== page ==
When in 1501 the Cardinal Oliviero Carafa eventually found a damaged ancient statue and put it besides his palace, a few steps from Piazza Navona at the end of via del Governo Vecchio, it soon became the first of a long series of “talking statues” of Rome, used by the people to post satires against the powerful.
This statue, known as Pasquino, was a copy of an Hellenistic original one portraying Menelaus with the body of Patroclus and probably was part of the decoration of the ancient Stadium of Domitian. Pasquino became soon very popular and the most sharking remarks, called “pasquinate”, have survived until today. During the XV century they were addressed mostly to the popes: during the conclaves to elect a new pope, for instance, new satires or gossips were posted every night to influence the election, and Pope Adrianus VI was so angry for these pasquinate that he thought to throw the statue into the Tiber River! One of the favourite victim of the Pasquino was Donna Olimpia Maidalchini, the advisor of Pope Innocenzo X Pamphilj, a greedy and unscrupulous woman called by the people La Pimpaccia di Piazza Navona.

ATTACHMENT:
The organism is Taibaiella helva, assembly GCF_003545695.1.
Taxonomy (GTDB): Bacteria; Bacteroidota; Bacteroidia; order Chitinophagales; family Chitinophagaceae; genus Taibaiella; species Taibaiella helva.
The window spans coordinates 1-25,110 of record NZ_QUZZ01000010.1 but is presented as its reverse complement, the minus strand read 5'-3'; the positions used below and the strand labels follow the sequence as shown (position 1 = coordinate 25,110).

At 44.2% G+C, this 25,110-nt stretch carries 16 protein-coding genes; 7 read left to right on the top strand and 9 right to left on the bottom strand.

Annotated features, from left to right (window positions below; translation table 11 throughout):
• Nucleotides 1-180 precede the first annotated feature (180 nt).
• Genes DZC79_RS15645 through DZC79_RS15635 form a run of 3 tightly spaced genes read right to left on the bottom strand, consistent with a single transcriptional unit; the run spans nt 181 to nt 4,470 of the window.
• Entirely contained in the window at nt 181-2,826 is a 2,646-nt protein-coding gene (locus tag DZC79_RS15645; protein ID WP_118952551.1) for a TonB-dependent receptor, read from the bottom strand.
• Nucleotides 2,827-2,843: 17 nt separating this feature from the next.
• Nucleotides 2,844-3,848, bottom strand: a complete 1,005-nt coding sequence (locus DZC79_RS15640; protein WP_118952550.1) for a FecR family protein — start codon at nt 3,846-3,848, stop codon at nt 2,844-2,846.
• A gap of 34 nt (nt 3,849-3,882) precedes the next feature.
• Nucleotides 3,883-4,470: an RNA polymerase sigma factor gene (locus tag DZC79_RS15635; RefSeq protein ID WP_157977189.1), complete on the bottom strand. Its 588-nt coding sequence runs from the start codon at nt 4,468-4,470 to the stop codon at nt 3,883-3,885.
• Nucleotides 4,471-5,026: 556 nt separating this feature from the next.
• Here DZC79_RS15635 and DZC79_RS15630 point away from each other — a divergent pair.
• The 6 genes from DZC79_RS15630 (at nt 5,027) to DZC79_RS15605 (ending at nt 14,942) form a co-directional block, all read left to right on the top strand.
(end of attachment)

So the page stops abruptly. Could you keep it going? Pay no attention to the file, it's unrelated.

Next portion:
Nowadays, the Pasquino tradition is still alive in Rome, so that you can still read some satiric poems about politicians other personalities.